Thursday, December 15, 2011
X-Force 18 - A Review
In the early 1980s, Chris Claremont and John Byrne wrote and drew the Dark Pheonix Saga, one of the best super hero stories ever made. It was an epic story where worlds literally lived and died. While it was amazing and still holds up today, it had a significant downside in that people kept trying to replicate its success. The problem with this wasn’t solely that subsequent creative teams weren’t up to the task, it was that the X-Men are not a team that lends themselves to epic stories. As a metaphor for civil rights, X-Men stories typically work better as character studies and real world parallels, not universe spanning epics that involve the destruction of planets. Still, creative team after creative team has tried epic, cosmic stories and more often than not, they fail completely.
Finally, though, we have an exception.
The Dark Angel Saga’s name itself intentionally invokes the memory of the Dark Phoenix saga with not only the name, but with a founding X-Man, in this case Angel, going evil.
However, unlike stories like Onslaught, this uses both past continuity as well as well integrated new ideas and concepts to achieve a plausibly epic story. For instance, the history of Apocalypse has always been a mismash and the character has always been a half realized idea in a bad costume. In this book, Remender has wisely cherry picked from his history, recasting him as a Celestial imperative, the latest of which is Archangel. Instead of overly complicating the story or serving as mere fan service, the incorporation of the Age of Apocalypse enhances the point and casts things on a suitably epic context. When Archangel threatens to remake the world in his image, we don’t have to imagine what he’s trying to do, the return of that timeline lets us see exactly what he’s planning.
So we have a conflict that neatly combines the book’s remit of being a gritty black ops X-book with a cosmic conflict.
The trick with these books is not the build up however, but sticking the landing. And the final issue of this completely nails it. It incorporates elements that have been building since issue 1 of this series as well as decades old continuity. And unlike some epic books, it does not sacrifice character moments for the story. This book’s portrayal of Archangel and Psylocke’s relationship is far more affecting and convincing than anything published about them previously. Deathlok’s combination of logic and emotion is not only refreshing after 20 years of robots failing to understand emotions, but also a natural path for the character as reintroduced by Jason Aaron. And Fantomex emerges from this book as not only a viable character who can be written by people not named Morrison, but one of the more complex characters in a superhero universe.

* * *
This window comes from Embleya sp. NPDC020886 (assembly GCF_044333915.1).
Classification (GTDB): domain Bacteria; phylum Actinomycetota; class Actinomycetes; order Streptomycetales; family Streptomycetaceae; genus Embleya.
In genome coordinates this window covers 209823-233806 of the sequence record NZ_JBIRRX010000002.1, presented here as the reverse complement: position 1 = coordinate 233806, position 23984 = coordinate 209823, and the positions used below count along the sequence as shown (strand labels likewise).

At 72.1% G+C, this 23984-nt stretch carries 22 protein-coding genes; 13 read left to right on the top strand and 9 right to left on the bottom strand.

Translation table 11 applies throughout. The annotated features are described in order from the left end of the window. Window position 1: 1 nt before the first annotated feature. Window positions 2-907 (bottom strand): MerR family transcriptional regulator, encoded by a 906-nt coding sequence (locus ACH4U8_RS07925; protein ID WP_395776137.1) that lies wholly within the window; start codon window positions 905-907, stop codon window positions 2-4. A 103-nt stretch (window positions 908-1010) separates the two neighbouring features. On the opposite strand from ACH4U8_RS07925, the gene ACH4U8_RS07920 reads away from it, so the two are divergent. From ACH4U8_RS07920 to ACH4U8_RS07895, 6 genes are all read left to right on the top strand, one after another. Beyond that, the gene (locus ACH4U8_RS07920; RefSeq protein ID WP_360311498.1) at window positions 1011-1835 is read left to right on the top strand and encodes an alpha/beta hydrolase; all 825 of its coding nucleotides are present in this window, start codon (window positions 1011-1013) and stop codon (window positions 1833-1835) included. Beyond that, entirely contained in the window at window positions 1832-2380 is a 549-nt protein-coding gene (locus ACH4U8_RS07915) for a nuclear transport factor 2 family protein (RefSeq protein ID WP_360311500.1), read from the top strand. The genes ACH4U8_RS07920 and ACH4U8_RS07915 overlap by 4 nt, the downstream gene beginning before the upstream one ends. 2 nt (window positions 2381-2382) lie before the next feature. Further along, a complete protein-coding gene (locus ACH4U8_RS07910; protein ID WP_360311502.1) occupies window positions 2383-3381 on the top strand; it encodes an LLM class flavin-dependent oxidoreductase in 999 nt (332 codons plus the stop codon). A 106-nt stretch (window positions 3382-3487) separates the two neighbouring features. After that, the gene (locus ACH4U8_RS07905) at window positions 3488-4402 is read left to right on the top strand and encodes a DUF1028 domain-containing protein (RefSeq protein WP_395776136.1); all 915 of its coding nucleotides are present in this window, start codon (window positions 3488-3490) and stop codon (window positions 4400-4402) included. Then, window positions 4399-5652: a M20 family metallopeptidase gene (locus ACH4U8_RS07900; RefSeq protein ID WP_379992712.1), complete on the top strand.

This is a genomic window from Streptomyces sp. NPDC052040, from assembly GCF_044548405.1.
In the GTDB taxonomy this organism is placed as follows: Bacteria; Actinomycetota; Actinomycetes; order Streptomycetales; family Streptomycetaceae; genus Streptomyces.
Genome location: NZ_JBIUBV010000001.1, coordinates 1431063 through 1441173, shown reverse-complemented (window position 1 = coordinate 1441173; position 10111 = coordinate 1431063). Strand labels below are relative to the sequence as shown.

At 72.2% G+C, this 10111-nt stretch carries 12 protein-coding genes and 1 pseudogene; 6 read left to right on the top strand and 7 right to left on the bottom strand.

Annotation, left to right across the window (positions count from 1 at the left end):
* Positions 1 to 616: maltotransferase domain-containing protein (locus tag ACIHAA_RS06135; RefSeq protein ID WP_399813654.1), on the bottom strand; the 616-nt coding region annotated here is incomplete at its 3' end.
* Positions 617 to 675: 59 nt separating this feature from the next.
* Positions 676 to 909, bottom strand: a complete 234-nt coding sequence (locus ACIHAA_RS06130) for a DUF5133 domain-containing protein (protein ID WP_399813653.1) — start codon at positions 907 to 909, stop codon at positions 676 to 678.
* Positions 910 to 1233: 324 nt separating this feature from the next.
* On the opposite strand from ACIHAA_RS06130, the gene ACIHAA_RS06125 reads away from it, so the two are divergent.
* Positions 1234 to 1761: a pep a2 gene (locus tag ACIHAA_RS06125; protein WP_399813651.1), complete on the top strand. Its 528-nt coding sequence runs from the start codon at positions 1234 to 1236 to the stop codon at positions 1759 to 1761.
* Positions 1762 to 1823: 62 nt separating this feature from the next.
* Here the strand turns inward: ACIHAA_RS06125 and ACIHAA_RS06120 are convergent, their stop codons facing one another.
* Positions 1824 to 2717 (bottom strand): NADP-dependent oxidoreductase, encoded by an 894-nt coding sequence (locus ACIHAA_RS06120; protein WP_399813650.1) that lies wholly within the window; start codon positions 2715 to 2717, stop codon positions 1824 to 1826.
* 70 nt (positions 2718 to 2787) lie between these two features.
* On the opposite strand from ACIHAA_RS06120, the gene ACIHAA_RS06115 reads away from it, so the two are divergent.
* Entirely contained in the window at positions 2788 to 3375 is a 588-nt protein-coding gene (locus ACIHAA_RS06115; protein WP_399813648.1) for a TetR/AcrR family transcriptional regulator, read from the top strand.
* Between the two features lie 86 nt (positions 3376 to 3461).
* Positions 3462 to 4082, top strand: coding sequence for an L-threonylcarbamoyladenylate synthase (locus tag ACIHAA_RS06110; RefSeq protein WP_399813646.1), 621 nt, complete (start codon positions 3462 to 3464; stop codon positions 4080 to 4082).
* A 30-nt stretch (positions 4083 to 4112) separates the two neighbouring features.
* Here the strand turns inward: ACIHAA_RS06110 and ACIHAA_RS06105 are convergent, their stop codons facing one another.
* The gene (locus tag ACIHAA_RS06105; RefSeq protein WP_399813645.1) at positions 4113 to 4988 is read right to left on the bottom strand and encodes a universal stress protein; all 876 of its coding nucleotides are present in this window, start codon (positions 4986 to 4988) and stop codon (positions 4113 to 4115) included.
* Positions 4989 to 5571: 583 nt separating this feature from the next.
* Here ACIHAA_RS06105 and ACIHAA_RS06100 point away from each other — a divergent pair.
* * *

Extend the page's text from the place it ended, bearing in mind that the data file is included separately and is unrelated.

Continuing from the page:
But at the end of the day, strip away the stakes and the characterization, and we have a story about a good guy gone bad, and any story about that rests on the hero paying for his sins. Though the end of the book leaves a bit of wiggle room, the conclusion of this feels suitably tragic, with a satisfying pay off.
Remender, Opena, and Ribic are doing amazing work on this book. They are mixing gripping stories with amazing art, great characterization, and insane ideas with a skill worthy of Grant Morrison. This is easily one of the best superhero books being published and the best X-book by a long shot. If you like super heroes, the X-Men, or just good comics, you should be reading this.